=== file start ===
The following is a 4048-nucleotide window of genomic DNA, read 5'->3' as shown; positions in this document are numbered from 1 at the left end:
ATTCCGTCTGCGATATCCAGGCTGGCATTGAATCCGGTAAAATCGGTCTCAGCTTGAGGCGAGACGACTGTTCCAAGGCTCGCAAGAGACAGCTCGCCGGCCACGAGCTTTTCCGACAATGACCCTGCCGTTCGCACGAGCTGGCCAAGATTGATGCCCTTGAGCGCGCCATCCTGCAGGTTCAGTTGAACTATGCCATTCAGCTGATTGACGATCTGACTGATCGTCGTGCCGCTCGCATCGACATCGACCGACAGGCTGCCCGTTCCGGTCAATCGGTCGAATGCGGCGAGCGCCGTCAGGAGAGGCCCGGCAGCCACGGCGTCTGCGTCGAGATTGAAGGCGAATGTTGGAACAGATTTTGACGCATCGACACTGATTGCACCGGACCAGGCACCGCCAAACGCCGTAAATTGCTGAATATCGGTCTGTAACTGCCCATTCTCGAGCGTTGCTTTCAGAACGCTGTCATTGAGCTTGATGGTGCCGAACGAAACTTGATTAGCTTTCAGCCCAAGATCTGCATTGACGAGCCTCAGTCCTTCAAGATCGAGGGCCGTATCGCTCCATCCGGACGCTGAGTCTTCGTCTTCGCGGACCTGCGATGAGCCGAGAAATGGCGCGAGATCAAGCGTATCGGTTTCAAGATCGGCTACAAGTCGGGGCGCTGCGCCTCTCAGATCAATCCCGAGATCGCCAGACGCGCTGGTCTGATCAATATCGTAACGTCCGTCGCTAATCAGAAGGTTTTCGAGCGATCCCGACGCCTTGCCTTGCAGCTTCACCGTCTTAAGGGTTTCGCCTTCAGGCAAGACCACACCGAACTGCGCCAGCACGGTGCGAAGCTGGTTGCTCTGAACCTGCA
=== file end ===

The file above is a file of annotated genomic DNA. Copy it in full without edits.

The following is a 4048-nucleotide window of genomic DNA, read 5'->3' as shown; positions in this document are numbered from 1 at the left end:
ATTCCGTCTGCGATATCCAGGCTGGCATTGAATCCGGTAAAATCGGTCTCAGCTTGAGGCGAGACGACTGTTCCAAGGCTCGCAAGAGACAGCTCGCCGGCCACGAGCTTTTCCGACAATGACCCTGCCGTTCGCACGAGCTGGCCAAGATTGATGCCCTTGAGCGCGCCATCCTGCAGGTTCAGTTGAACTATGCCATTCAGCTGATTGACGATCTGACTGATCGTCGTGCCGCTCGCATCGACATCGACCGACAGGCTGCCCGTTCCGGTCAATCGGTCGAATGCGGCGAGCGCCGTCAGGAGAGGCCCGGCAGCCACGGCGTCTGCGTCGAGATTGAAGGCGAATGTTGGAACAGATTTTGACGCATCGACACTGATTGCACCGGACCAGGCACCGCCAAACGCCGTAAATTGCTGAATATCGGTCTGTAACTGCCCATTCTCGAGCGTTGCTTTCAGAACGCTGTCATTGAGCTTGATGGTGCCGAACGAAACTTGATTAGCTTTCAGCCCAAGATCTGCATTGACGAGCCTCAGTCCTTCAAGATCGAGGGCCGTATCGCTCCATCCGGACGCTGAGTCTTCGTCTTCGCGGACCTGCGATGAGCCGAGAAATGGCGCGAGATCAAGCGTATCGGTTTCAAGATCGGCTACAAGTCGGGGCGCTGCGCCTCTCAGATCAATCCCGAGATCGCCAGACGCGCTGGTCTGATCAATATCGTAACGTCCGTCGCTAATCAGAAGGTTTTCGAGCGATCCCGACGCCTTGCCTTGCAGCTTCACCGTCTTAAGGGTTTCGCCTTCAGGCAAGACCACACCGAACTGCGCCAGCACGGTGCGAAGCTGGTTGCTCTGAACCTGCA